Considering the similarity to a TCP window constraint, we can use the same analysis approach. Graph the sender’s TCP Payload in Transit (i.e., bytes in flight) along with the receiver’s advertised TCP window. Remember that the Congestion Window (CWD), which controls how many packets can be sent, will continue to increase until it reaches the limit imposed by the receiver’s TCP window size, until congestion is detected, or until the application reaches its maximum write block size.
In the case of application windowing, the payload in transit will not reach the TCP window limit, but instead level out evenly at exactly the application’s write (or read) block size. One hint is that the payload in transit value – the application’s block size – will be a multiple of 1024; TCP window sizes are usually multiples of the MSS (e.g., 1460*12 = 17520). Another hint (buried deeper in the evidence) is that the sending application will set the TCP Push (PSH) flag in the last packet of each block to flush the transmit buffer.
The Delayed ACK Timer
Sometimes, the application’s choice of block size may result in an odd number of packets on the network. For example, a block size of 4096 will require 3 packets, assuming a common MSS (packet payload) of 1460. Similarly, a block size of 16K (16384) will require 11 packets. In other cases, a reconfigured MSS – often to accommodate a VPN – may also result in blocks that require an odd number of packets. For example, an 8K block – which would fit in an even 6 packets with a 1460 byte MSS – would require 7 packets if the MSS is reconfigured to 1260. Now consider TCP’s common ACK timing, which we discussed in Part VI: a receiver will ACK every second packet, and acknowledge a single packet once the Delayed ACK timer expires. The Delayed ACK timer is typically 200 milliseconds. Therefore, a block size that results in an odd number of packets will incur both the network round-trip time and the Delayed ACK time. (This is not unlike the Nagle algorithm, also discussed in Part VI, where the algorithm requires previously sent data to be acknowledged before proceeding. In fact, Nagle can combine with application windowing, adding a penalty equal to one network round-trip plus two Delayed ACK timers – one for Nagle, one for the final packet in the block, for each block of data written.)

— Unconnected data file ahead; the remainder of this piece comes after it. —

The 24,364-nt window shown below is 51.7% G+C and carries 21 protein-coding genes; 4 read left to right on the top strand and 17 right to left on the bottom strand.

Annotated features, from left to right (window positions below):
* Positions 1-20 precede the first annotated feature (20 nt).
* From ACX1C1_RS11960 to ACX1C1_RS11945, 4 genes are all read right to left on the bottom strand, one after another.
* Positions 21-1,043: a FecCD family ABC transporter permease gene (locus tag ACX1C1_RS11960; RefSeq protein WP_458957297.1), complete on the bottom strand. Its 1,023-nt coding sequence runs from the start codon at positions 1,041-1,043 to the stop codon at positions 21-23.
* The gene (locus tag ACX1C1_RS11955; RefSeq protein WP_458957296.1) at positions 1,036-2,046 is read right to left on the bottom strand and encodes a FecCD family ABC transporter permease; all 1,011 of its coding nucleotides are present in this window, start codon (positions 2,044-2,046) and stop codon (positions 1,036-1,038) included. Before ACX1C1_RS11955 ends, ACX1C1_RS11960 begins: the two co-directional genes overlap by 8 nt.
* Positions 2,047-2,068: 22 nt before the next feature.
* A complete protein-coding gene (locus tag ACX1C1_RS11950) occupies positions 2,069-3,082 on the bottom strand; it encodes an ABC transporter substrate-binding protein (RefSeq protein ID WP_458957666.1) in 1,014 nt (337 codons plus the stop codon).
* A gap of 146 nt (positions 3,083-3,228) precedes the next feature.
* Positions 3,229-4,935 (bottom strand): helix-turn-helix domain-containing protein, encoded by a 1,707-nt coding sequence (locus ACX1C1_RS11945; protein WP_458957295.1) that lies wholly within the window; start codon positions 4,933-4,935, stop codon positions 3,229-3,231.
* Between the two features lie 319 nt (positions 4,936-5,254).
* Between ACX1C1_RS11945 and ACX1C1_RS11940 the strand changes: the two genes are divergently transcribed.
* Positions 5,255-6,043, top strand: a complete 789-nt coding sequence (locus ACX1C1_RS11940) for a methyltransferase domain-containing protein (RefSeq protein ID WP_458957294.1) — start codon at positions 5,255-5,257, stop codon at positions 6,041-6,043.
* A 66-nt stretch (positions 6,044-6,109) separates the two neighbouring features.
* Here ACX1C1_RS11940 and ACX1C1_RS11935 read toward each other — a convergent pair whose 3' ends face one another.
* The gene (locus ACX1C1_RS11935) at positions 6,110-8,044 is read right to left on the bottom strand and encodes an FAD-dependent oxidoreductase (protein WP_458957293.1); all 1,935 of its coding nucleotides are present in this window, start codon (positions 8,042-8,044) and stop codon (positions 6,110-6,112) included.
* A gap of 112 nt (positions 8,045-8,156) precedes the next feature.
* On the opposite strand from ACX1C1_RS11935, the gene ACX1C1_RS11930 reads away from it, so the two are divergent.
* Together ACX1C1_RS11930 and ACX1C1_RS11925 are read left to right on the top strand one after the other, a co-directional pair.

It should be noted that there may be legitimate reasons for choosing to write data across the network in block mode. Block mode allows the application to keep track of the successful delivery of data, instead of relying solely on TCP; as such, the application may offer a feature (based on a sync point) to recover from an interrupted transfer instead of restarting from the beginning. The application may also be able to multiplex data on a single TCP connection, offering important parallelization.
The application-specific corrective action for an application windowing constraint is to write in stream mode (vs. block mode). For a variety of reasons, this may not be feasible. Mitigating actions include using the largest possible block size (writing in 4K blocks will incur 16 times the windowing delay as writing in 64K blocks), and ensuring that each block results in an even number of packets. If blocks necessarily result in an odd number of packets – perhaps there are multiple MSS configurations that must be supported – then changing the TCP ACK frequency to 1 (sending and acknowledgement after every packet) will remove the Delayed ACK timer penalty; however, each block will still incur the round-trip link delay.
Do you use thin client solutions to address the remote performance limitations of chatty applications? Have you experienced application windowing issues?
Next up – a short conclusion, where I’ll attempt to address some questions and comments, and point to a few good reference sources. Feel free to comment below.